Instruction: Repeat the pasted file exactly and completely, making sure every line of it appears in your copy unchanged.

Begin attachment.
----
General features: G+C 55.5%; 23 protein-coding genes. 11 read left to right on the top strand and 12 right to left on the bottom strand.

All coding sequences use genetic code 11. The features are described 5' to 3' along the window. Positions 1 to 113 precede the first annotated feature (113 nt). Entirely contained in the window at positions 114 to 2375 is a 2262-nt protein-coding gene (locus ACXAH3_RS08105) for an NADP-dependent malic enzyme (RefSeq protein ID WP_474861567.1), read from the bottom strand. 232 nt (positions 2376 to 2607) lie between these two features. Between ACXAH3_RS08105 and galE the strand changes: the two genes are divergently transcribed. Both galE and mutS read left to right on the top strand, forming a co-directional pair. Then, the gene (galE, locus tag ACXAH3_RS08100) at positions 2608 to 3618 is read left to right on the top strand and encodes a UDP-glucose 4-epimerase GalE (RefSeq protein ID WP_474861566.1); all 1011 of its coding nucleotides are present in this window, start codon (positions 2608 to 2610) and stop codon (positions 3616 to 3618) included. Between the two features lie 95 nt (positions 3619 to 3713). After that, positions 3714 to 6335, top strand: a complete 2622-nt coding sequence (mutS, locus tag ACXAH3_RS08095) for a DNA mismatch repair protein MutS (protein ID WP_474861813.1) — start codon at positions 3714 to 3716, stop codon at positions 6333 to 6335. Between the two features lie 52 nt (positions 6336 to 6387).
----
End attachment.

General features: G+C 55.5%; 23 protein-coding genes. 11 read left to right on the top strand and 12 right to left on the bottom strand.

All coding sequences use genetic code 11. The features are described 5' to 3' along the window. Positions 1 to 113 precede the first annotated feature (113 nt). Entirely contained in the window at positions 114 to 2375 is a 2262-nt protein-coding gene (locus ACXAH3_RS08105) for an NADP-dependent malic enzyme (RefSeq protein ID WP_474861567.1), read from the bottom strand. 232 nt (positions 2376 to 2607) lie between these two features. Between ACXAH3_RS08105 and galE the strand changes: the two genes are divergently transcribed. Both galE and mutS read left to right on the top strand, forming a co-directional pair. Then, the gene (galE, locus tag ACXAH3_RS08100) at positions 2608 to 3618 is read left to right on the top strand and encodes a UDP-glucose 4-epimerase GalE (RefSeq protein ID WP_474861566.1); all 1011 of its coding nucleotides are present in this window, start codon (positions 2608 to 2610) and stop codon (positions 3616 to 3618) included. Between the two features lie 95 nt (positions 3619 to 3713). After that, positions 3714 to 6335, top strand: a complete 2622-nt coding sequence (mutS, locus tag ACXAH3_RS08095) for a DNA mismatch repair protein MutS (protein ID WP_474861813.1) — start codon at positions 3714 to 3716, stop codon at positions 6333 to 6335. Between the two features lie 52 nt (positions 6336 to 6387).